Susan Lado analyses the current debate around overcoming poverty and inequality in South Africa, drawing on a recent public lecture delivered at University of the Witwatersrand by Dr Precious Zikhali of the World Bank.
During a ‘Brown Bag’ lecture on overcoming poverty and inequality in South Africa, held at the University of the Witwatersrand, Poverty Economist at the World Bank – Dr Precious Zikhali – assessed the drivers, constraints and opportunities to overcoming poverty and inequality in South Africa as highlighted in the World Bank’s latest Report for South Africa.
In South Africa, while national social interventions such as broad-based economic empowerment for instance and social grants have proven effective for social mobility they have heightened inequalities of wealth. As a function of this, intergenerational mobility remains low, and stands as a vacuous obstacle to the reduction of inequality. In such circumstances, the report highlights correlations between education and labour market affiliation as primarily responsible for overall inequality. In this sense, there is a structural mismatch between labour market demand and supply for skilled workers. Dr Zikahli highlighted how there is significant statistical evidence to suggest that the reduction of inequality is accelerated through labour supply interventions, within the political economy of development.
While this view seems logically plausible, a related emergent idea within the inequality literature is that inequality is intrinsically good for growth. How is this so? In 2016, The Organisation for Economic Development (OECD) argued that unequal distribution of wealth and income has proved conducive to the onset of growth. In this sense, higher savings or investment rates by the wealthy increases the capacity to mobilise large amounts of capital. Economists at the OECD favour the view that major capital deepening or the inception of new capital-generating technologies are necessary and suitable for long-term growth. On the other hand, some economists argue that inequality is merely a necessary by-product of growth distributions within society. In this sense, higher initial economic inequality is associated with higher current income – and not lower. Melissa Dell has argued that large landowners in Peru and Bolivia were more powerful and more effective in securing public goods from the central government, leading to better long-term outcomes in the regions that had goods that are more public. While these arguments all seem well and good, they do not account for the contextual variations that present themselves in different regions. Instead, they prompt us to reflect even deeper about the generalisation of poverty and inequality trends and their relation to National Evaluation Systems (NESs) in contributing to effective developmental change.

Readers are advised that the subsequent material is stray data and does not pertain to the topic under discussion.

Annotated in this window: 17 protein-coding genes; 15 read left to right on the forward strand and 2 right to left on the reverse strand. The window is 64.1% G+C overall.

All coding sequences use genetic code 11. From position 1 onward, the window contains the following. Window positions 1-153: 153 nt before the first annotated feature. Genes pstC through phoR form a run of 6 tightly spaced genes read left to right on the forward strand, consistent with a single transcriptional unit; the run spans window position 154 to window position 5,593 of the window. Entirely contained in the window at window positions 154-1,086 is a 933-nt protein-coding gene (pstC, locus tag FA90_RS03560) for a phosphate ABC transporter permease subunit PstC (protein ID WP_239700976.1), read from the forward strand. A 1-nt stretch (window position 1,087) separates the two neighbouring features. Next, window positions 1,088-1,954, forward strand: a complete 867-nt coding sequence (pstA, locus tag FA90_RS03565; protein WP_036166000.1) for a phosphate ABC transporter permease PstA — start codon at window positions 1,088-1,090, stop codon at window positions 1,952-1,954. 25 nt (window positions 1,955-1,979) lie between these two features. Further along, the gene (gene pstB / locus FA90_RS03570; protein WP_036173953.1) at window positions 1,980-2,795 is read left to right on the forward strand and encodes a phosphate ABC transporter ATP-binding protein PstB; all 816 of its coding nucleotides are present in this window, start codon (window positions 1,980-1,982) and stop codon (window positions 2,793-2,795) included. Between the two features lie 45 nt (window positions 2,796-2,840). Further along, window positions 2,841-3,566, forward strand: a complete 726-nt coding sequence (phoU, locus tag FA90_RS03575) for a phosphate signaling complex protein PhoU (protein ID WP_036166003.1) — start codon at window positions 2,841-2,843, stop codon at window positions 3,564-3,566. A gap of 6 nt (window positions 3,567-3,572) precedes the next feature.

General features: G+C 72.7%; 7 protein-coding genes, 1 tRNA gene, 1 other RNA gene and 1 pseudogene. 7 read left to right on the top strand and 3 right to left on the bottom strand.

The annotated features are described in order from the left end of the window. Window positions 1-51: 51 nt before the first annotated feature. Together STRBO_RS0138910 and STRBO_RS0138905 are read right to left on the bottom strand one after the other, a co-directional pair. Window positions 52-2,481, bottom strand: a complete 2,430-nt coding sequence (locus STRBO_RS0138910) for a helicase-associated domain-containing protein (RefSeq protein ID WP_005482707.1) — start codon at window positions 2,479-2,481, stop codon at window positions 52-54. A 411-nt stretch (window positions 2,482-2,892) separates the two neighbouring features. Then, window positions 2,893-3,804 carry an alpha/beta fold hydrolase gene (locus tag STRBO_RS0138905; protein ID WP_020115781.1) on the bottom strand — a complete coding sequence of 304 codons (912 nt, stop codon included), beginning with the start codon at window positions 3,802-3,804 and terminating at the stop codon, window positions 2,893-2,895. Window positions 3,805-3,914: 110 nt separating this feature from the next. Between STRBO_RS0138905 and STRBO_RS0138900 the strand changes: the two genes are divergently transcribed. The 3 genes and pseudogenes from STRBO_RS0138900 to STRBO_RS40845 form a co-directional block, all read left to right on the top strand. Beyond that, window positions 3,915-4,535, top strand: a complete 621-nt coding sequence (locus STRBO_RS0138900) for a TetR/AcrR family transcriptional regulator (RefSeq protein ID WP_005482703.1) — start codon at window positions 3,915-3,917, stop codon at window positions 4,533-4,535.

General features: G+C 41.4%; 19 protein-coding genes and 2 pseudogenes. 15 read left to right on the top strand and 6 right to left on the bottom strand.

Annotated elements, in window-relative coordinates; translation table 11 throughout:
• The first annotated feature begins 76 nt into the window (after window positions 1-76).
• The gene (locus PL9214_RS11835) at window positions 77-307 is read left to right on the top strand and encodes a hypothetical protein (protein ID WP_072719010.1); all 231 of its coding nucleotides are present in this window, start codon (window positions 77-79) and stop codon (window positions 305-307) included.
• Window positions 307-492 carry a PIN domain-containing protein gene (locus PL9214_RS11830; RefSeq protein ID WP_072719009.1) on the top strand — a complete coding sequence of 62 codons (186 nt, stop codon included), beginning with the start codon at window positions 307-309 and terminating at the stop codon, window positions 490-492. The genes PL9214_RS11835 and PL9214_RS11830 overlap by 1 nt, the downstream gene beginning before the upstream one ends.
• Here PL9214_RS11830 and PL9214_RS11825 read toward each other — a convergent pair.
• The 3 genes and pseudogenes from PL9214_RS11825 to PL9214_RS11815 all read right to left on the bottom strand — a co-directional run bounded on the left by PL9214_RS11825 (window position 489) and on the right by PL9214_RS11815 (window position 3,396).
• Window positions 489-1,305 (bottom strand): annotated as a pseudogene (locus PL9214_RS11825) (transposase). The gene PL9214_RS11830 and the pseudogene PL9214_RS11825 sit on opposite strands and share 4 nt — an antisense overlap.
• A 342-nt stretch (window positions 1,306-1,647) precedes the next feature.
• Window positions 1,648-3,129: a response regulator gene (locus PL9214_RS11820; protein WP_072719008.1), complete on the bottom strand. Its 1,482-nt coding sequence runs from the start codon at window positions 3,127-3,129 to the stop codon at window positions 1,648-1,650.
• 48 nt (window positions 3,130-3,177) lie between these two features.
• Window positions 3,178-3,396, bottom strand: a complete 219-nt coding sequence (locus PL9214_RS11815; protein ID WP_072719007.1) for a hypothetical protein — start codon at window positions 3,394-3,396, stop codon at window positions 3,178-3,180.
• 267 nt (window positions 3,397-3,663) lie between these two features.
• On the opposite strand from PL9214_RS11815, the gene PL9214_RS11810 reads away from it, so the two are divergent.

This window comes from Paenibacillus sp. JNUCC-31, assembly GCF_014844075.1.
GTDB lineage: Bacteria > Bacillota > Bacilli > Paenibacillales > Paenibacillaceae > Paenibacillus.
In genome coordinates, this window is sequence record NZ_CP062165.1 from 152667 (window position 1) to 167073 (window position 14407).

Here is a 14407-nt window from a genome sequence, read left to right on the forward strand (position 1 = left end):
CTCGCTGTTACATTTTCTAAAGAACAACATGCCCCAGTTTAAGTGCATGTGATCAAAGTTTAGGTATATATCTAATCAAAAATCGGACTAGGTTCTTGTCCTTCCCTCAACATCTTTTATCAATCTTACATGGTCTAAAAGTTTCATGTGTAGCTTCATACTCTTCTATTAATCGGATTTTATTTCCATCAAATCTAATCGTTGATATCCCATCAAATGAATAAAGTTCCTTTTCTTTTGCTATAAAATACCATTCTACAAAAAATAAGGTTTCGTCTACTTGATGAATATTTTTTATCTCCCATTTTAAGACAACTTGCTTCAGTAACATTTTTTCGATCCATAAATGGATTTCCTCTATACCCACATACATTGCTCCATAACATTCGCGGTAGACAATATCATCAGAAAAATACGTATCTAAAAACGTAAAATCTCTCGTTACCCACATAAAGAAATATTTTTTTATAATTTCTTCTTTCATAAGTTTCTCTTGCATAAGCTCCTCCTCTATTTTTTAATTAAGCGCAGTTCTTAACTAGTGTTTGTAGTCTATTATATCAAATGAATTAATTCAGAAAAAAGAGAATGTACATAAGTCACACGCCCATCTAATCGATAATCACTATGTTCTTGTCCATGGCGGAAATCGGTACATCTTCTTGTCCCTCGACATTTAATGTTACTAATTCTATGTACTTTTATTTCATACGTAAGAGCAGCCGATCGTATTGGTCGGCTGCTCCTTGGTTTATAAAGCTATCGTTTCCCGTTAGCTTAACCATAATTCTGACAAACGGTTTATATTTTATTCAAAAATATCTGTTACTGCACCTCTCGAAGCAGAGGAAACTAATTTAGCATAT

Notwithstanding, although there are different arguments, there is statistical value to the topic of inequality, but this does not imply that it is somehow uncontroversial. The World Bank Inequality Report for South Africa, presented a snapshot view of the socioeconomic degeneracy that presents itself in society. It is widely known that the most unequal societies produce conducive societal conditions that yield externally precarious effects such as violence and crime – in this sense, it comes as no surprise that South Africa is held as one of the most violent and unequal societies in the world today. I believe that existing pro-poor policy arrangements ought to be complemented by requisite social contract arrangements that guarantee a ‘fair’ and ‘just’ life for all.
Although the lecture introduced key concepts in much of the poverty debate, it held space for arguments that were very minimalistic/diminutive in nature. For one, there was an explicit omission of the national land equality debate; the report emphasised inequality of resources and services, only leaving out critical arguments around urban bias and rural development. Further to its detriment, the Report focussed heavily on consumption inequality to show significant correlations between wage and wealth inequality. It is in this regard that inequality of opportunity is deduced as being high; suggesting that there are inequitable windows of opportunity for the chronic poor. All things considered, as we approach the end of the second decade of the 21st century, our National Evaluation Systems (NES) are mature and tools of evaluation ubiquitous. I therefore believe that there is an acute need for the development of national evaluation capacities that prioritise long-term socioeconomic growth and the development of Sen-inspired human capabilities in order to ascertain development as freedom – lest we leave equality behind.
Susan Lado is a development economics professional with the University of the Witwatersrand, specialising in Monitoring and Evaluation (M&E) as well as an LSE PfAL alumna.
The views expressed in this post are those of the author and in no way reflect those of the Africa at LSE blog, the Firoz Lalji Centre for Africa or the London School of Economics and Political Science.